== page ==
We followed a route we found here. In our opinion it is the most scenic option, as it includes the popular Highway 11 (along the coast), Highway 9 (through the East Rift Valley), as well as Route 193 and Highway 30. Be forewarned though, this isn’t the easiest route as it includes some pretty steep climbs in the mountains for a lot of the trip. But if you have the stamina, it’s totally worth it. There is one particularly steep climb on the 30 that seems to stretch on for ages. But when you finally make it to the top, sweat-drenched and praying for an end to the vertical ascent, you’ll come to a long tunnel. On the other side of the tunnel is the most incredible part of the whole cycling trip: a bird’s-eye view is the reward for the ridiculous climb, as well as twenty minutes of downhill coasting that takes you past striking snapshots of the Pacific as it collides with the adjacent mountains. Ahhh-mazing.
We split the trip up into three days; however, if ending in central Taitung, the trip could easily be done in two. The biggest advantage of taking three days to complete the route is that it allows you to stay the night in Ruishui and Dulan—two cities we would love to explore further in depth. Ruishui is a scenic little town primarily visited for its Japanese-style hot springs. Dulan is a small beach town about 20 kilometers outside of Taitung City, filled to the brim with surfers and hippies, most of whom are expats. If you want to add some surfing to your cycling trip—like Dan did—Dulan is the best place to stay. If we could do anything differently, we would have gotten an earlier start the first two days of our trip, allowing more of an opportunity to explore these two places.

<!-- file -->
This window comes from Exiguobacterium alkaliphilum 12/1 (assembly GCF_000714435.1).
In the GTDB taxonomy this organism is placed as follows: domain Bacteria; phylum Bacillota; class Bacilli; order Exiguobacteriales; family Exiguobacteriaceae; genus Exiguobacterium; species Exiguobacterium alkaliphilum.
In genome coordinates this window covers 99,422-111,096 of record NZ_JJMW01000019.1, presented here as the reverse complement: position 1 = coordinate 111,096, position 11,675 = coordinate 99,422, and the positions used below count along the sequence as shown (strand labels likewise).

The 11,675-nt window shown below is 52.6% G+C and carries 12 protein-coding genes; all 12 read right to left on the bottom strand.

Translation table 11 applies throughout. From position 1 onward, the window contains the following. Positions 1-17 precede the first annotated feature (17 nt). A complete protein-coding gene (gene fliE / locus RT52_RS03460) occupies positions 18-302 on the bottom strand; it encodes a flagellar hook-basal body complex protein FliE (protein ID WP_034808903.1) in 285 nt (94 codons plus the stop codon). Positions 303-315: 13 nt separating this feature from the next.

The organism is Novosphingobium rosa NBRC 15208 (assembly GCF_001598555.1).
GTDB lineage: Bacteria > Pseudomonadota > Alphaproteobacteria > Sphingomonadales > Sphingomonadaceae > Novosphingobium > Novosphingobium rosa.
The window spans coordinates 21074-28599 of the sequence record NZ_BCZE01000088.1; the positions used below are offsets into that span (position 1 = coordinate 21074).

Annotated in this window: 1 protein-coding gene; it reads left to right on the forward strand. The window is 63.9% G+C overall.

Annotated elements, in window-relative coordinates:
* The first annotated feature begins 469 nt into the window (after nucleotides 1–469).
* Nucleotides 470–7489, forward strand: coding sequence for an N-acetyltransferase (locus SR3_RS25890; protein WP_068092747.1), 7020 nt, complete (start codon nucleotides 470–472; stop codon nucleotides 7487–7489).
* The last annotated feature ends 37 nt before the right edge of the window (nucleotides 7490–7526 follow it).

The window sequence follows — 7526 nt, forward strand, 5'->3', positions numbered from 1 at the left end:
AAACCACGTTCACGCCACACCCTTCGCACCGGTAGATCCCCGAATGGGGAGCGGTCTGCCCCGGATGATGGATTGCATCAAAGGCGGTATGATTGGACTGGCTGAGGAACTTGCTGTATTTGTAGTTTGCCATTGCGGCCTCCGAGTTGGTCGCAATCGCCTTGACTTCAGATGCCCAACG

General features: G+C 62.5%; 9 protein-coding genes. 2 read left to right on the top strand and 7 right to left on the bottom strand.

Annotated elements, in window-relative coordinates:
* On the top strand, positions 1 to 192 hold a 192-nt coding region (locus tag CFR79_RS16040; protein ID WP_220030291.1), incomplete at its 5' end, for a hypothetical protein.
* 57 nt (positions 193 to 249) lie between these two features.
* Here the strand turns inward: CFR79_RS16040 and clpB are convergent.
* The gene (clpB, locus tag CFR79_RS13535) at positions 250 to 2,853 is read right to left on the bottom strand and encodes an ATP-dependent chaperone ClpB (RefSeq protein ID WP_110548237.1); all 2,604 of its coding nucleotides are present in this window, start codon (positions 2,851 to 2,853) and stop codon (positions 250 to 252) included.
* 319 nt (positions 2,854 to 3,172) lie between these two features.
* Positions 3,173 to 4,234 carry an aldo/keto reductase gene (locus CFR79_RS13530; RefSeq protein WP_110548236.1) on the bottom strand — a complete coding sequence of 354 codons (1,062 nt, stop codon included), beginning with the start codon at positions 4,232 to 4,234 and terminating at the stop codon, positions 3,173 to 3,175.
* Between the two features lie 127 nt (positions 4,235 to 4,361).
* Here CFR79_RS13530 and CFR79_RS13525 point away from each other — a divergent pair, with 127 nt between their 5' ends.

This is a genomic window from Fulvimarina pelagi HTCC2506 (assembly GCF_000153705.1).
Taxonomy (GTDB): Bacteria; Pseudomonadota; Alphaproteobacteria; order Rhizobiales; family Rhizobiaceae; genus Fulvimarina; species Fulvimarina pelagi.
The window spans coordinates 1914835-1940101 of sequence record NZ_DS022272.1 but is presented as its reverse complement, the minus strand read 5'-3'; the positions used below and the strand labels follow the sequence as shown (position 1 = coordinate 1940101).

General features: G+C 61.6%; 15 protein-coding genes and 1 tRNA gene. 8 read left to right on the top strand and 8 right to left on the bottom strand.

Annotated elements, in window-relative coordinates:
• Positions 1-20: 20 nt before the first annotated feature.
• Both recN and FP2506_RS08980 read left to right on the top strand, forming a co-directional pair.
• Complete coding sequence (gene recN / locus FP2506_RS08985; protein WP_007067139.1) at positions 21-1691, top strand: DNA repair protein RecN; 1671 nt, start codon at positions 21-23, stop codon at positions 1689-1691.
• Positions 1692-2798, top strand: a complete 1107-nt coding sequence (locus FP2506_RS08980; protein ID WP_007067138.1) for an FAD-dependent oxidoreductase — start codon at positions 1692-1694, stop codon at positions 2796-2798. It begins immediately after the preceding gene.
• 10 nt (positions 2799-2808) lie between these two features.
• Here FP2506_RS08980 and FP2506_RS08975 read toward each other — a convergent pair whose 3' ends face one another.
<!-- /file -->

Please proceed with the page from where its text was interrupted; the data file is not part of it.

Dan and I like to think we’re in relatively good shape, but after three days of cycling, our thighs were on fire. That being said, if you are pretty fit, then you can totally handle cycling from Hualien to Taitung. Additionally, staying on Highway 11 the whole way does make the trip a bit more manageable.
If going on a cycling trip, there are absolutely two things you must invest in:
- Biker shorts. The spandex isn’t that sexy, but the padding is seriously worth it. Trust me, you will thank us later.
- Tire patch kit. Turns out this wouldn’t have actually fixed the problem with my bike, but it might have helped. There are quite a few areas from Hualien to Taitung that taxis don’t frequent and towns are few and far between.
Other than that, don’t bring much. You’ll really feel the extra weight pulling you backwards on those hills.
We aren’t naïve to the fact that 131 miles isn’t actually that far; after all, tri-athletes practically cover that distance in a couple hours and it’s just a third of the race. But if you had told me in high school that I was going on a multi-day biking trip, I would have laughed in your face. Now, after doing it once, I’m already thinking about doing it again. Even through the sweat and hard work, all I could think during our trip was how lucky we were to be cycling around such a beautiful country. There’s definitely a sense of fulfillment in knowing your own body is what powered you to get from point A to point B, no matter how far that might be. Plus, cycling is a great way to discover a new place, as it allows you to travel slowly but efficiently while really taking in the surrounding scenes. It’s eco-friendly, locals love to cheer you on, and you’re forced to travel light. Not to mention, beer tastes a heck of a lot better after you worked all day for it. We are totally inspired to take another cycling trip on a larger scale. Now we just need a new destination-any suggestions?